Holy cow, I wrote a book!
A customer wanted to do one of those user-hostile things that
Windows doesn't make easy to do (the sort of thing I tend to call out
on this Web site).
After receiving an explanation that Windows doesn't provide a way
of doing what they want because it abuses the component in question
and goes against user expectations, the customer countered,
"Yes, we understand that, but our case is different."
The customer then proceeded to explain how they intended to use
this newfound power (if only they could figure out how to do it)
and under what circumstances they intend to invoke it.
Their explanation was interesting in that the description
could be applied to
any other program on the planet.
Yes, we understand that, but our case is different.
We would do this only after the user installs the program
or reconfigures it from the Add or Remove Programs control panel.
After a few days, we would stop doing it, unless triggered by
a reinstall or a reconfiguration.
So far, there's nothing here that explains why your program should be
able to do this, but not, say, Photoshop.
There is no evidence that
this program is any different from the tens of thousands of other programs
out there, many of which probably want to do that very same thing this program
wants to do.
Just because you say that your case is different doesn't make it so.
At Microsoft, the take-away is the essential message of
a presentation or the conclusion that you are
expected to draw from a situation.
It is something you are expected to remember when the whole
thing is over,
a piece of information you take away with you as you
leave the room.
XYZ demo take away (title of a document)
The preferred intensifier is key,
and you probably see it attached to the phrase take-away more
often than not.
This example comes from a presentation on the results
of a user study:
Results: XYZ Tough to Use
Migration to XYZ will be difficult
Need to show value of using the power of DEF
In fact, every single slide in this presentation had a bullet
point at the bottom called Key take-away.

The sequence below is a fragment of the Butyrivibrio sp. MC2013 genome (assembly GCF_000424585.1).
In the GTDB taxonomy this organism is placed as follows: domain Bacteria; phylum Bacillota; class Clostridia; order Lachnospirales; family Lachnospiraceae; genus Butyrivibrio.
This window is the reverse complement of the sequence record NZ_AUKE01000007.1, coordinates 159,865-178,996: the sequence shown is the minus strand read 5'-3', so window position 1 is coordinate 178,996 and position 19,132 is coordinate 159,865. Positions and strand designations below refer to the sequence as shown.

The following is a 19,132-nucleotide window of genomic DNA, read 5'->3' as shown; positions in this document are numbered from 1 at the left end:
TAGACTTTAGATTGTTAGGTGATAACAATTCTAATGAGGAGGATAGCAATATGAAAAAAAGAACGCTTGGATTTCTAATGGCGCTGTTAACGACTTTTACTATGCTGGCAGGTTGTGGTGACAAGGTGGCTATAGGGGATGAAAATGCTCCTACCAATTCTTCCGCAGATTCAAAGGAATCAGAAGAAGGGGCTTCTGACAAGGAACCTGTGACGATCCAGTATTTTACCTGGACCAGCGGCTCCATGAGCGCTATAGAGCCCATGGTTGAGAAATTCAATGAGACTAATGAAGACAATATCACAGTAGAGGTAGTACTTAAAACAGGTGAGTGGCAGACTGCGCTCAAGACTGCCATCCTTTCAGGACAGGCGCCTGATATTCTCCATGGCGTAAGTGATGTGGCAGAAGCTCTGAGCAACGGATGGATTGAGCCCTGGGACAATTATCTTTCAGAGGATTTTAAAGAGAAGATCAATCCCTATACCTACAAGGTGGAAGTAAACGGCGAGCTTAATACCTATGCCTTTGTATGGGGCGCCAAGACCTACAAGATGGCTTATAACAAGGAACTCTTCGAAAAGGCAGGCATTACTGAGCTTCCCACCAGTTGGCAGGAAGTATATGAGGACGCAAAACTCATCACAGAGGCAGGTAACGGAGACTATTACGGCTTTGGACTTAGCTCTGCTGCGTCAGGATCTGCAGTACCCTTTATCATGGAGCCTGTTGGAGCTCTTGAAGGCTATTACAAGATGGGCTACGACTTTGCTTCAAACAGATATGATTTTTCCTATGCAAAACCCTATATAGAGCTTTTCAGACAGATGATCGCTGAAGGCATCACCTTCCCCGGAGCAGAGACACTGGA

(And, as you may have noticed, the heading is the singular
take-away even though multiple take-aways were listed.)
Another use of the term take-away follows in the same
spirit as the "essential message" usage,
but the idea of "taking away" is taken literally:
A take-away is a small information card
that sales and marketing
people give to potential customers.
Think of it as the business card for a service rather than for a person.
[Raymond is currently away; this message was pre-recorded.]
Some time ago, I spent the Thanksgiving holiday with my nieces
(ages 3 and 5 at the time),
and I overheard this conversation between them.
"Thanksgiving is over."
— Christmas is coming!
"It's Christmas time!"
— Today is Christmas!
"Could you shed some light on Get/SetMessageExtraInfo?
It's almost like nobody on earth used them, ever,
and I can't get some sample code."
Yup, that's about right.
Nobody on earth (to within experimental error) ever used them.
These functions were introduced on July 20, 1990 (I'm looking at the
change history right now) at the request of what was then called
the Hand-Writing Windows group,
which shipped the first version of Windows for Pen Computing
The idea was that each input event from the custom pen hardware
would have this extra information associated with it,
and the software that converted pen input into strokes (and ultimately
into gestures or characters via handwriting recognition)
would use this extra information to guide the conversion process.
Seeing as Pen Windows died a hasty death,
I think it's fairly accurate to say
that nobody on earth will admit to having used these functions.
For those of you fortunate enough never to have been exposed to Pen Windows,
here are some random tidbits of information.
First, applications needed to be modified to support pen input.
In particular, edit controls did not accept text input from the pen.
You had to replace them with one of the following:
Both of these controls were significantly larger than the standard
They needed to be, in order to give enough room for the user to write.
This in turned means that you had to edit all your dialog templates
and custom window layout to take into account the larger pen-aware
And just changing your controls wasn't enough.
You also had to write extra code to
call various character recognition functions to get the user's
pen input converted and recognized.
Here's an artist's conception of what the boxed edit control looked
That weird triangle-shaped thingie was, I believe, called the
What did it do?
There are still vestiges of the old Pen Windows product in
the GetSystemMetrics function:
Check out SM_PENWINDOWS.
(Note that the old Pen Windows product
is unrelated to the current Tablet PC product,
even though they both do handwriting recognition.)
Windows touch team
saw their opportunity and commandeered the extra info
(perhaps resurrecting the ghost of Pen Windows)
use the extra info to specify the source of the input.